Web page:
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A tradition under threat While some fear this centuries-old tradition is at risk in light of the changing climate, Sandro Asinari, the vice president of Cremona's guild of violin-makers, isn't concerned.At least not about the damage caused by the October storm. "I know lots of trees have been damaged, but I also know the local foresters are working hard to save the trees that snapped.
The effects are being felt across the country, not just in the singing woods.
And more than 300 years after the death of the world's most famous luthier — someone who builds or repairs string instruments with a neck and a sound box — trees from this vast spruce woodland are still used to make violins, cellos, upright basses and pianos.
But the famous singing wood is feeling the effects of climate change in the form of more extreme weather, says local forester Paolo Kovacs, as he maneuvers his four-wheel drive around a narrow mountain path in the idyllic Fiemme Valley.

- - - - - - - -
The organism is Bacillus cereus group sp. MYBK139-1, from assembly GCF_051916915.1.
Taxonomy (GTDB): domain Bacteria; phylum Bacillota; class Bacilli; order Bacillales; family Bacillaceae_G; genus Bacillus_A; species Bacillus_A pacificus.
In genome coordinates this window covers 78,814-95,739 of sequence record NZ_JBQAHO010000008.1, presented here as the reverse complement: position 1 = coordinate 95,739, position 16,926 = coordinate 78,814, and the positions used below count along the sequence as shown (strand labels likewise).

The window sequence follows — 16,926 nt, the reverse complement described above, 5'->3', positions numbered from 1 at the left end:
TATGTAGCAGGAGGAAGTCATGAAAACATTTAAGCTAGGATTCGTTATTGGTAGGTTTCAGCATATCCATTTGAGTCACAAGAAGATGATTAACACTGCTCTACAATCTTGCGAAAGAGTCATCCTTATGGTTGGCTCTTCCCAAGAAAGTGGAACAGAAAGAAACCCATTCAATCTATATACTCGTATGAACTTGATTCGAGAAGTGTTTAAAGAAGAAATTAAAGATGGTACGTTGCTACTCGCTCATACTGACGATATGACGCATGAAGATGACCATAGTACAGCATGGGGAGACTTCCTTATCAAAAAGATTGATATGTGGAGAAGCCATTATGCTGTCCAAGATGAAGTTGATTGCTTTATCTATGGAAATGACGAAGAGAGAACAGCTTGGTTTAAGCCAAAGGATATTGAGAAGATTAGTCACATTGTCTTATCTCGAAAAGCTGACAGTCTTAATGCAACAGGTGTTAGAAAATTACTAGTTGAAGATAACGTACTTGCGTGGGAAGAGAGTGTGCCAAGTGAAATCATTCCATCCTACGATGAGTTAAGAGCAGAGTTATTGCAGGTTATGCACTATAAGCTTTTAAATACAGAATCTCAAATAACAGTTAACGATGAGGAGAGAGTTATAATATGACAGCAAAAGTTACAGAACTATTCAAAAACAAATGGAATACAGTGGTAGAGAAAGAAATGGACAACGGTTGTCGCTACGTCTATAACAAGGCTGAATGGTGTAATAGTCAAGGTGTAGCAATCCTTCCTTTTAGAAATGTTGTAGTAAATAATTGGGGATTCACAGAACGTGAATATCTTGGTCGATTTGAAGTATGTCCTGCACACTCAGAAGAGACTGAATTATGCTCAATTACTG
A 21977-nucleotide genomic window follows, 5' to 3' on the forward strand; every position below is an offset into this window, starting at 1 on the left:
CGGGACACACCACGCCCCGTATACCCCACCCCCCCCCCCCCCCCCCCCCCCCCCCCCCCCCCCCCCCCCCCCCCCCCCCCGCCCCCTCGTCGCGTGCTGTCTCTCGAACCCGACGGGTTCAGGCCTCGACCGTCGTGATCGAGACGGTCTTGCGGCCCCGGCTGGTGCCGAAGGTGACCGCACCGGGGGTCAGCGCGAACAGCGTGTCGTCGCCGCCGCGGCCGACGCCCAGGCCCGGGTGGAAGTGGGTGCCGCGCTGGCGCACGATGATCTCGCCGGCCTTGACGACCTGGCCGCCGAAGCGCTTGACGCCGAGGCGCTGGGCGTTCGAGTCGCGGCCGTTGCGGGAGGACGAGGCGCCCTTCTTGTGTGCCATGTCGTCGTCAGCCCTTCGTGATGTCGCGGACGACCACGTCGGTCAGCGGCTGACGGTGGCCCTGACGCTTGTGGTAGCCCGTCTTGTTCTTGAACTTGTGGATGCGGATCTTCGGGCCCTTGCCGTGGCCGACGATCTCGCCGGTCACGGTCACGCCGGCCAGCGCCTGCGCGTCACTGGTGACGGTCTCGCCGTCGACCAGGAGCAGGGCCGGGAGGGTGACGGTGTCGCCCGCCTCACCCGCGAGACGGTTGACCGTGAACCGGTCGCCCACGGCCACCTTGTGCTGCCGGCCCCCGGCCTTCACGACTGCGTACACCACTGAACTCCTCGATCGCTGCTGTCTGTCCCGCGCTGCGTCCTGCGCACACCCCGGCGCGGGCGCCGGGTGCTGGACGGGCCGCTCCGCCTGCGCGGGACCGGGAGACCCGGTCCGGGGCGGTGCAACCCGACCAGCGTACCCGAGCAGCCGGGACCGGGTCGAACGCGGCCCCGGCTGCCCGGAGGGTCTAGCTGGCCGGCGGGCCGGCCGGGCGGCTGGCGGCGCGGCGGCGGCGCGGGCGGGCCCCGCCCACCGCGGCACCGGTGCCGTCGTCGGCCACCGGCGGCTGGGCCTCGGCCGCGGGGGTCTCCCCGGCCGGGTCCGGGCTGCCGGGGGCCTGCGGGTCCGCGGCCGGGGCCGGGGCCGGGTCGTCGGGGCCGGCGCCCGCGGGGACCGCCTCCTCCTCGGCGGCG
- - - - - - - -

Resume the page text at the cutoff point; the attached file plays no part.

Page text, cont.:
"We're buying up pieces of the woods to control them better in the future," he said of the state-owned Paneveggio forest.
"We are confident our tradition will last another 400 years." French researchers have busted a common myth that the tonal qualities of a real Stradivarius can not be matched by any other instrument in the world. () Rescue divers have retrieved nine bodies from a flooded house on the southern Italian island of Sicily.